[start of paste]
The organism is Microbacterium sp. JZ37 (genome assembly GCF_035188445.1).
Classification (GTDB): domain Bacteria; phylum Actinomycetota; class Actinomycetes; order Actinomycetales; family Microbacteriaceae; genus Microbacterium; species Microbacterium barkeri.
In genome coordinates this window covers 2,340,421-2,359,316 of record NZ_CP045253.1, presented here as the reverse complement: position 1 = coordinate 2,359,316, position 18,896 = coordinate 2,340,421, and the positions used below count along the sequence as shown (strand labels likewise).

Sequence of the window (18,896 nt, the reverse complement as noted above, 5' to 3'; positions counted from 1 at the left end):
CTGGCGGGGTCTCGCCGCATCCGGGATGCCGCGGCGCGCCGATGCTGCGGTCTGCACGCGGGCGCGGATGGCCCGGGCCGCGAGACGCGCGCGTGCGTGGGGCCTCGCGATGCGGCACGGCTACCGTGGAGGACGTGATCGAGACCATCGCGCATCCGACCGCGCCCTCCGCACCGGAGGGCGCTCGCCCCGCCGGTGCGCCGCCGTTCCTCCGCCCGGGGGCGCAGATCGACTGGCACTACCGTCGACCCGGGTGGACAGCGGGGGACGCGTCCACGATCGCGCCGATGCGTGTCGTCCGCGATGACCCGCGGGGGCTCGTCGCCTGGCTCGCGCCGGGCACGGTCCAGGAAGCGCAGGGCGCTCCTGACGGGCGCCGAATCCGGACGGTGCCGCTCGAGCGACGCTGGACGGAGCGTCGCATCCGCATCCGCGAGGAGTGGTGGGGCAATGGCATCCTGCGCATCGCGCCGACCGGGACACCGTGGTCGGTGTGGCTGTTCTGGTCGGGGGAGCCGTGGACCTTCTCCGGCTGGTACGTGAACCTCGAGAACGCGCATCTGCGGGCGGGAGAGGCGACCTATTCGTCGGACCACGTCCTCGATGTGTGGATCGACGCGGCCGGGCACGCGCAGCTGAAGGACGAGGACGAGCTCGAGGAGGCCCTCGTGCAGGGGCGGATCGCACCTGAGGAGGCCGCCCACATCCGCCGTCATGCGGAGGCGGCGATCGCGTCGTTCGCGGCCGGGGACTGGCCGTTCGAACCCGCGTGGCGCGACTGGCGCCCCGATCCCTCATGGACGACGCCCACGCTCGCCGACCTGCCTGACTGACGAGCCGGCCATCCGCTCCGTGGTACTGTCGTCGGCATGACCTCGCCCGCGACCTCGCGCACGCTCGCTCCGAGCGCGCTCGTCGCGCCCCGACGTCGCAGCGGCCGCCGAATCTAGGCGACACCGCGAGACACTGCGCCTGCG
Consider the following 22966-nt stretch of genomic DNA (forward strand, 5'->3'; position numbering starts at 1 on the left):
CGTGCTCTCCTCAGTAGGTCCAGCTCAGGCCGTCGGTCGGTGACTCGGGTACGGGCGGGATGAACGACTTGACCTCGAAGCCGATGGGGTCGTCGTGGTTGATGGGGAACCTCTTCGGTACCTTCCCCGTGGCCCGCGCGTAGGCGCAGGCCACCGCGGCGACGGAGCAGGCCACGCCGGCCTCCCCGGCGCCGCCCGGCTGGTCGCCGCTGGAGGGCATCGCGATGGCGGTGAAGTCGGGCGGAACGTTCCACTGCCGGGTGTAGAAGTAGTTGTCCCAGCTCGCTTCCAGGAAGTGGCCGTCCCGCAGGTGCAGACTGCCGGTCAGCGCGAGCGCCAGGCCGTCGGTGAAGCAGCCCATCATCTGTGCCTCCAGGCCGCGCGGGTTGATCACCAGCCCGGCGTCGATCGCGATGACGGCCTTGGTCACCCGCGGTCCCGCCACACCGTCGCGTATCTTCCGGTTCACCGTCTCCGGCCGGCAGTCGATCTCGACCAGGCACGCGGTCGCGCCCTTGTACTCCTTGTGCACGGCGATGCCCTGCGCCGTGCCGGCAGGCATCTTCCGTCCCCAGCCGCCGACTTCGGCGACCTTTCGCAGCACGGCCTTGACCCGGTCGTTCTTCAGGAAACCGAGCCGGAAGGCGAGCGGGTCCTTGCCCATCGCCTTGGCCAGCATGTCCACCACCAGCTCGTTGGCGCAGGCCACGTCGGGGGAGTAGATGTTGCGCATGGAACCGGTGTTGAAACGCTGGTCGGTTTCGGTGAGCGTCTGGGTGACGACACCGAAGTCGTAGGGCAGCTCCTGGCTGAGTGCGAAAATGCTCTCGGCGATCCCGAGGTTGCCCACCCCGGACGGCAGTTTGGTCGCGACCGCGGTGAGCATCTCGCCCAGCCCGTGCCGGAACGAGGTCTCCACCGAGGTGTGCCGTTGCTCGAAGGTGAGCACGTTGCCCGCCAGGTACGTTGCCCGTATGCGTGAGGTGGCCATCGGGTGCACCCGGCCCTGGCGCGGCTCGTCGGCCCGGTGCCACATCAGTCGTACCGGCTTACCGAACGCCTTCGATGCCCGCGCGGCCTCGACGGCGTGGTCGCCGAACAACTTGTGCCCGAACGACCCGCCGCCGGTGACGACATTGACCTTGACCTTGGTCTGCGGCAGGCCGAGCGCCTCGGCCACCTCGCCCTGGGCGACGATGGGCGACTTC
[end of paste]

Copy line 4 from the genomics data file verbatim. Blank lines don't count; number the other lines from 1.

Sequence of the window (18,896 nt, the reverse complement as noted above, 5' to 3'; positions counted from 1 at the left end):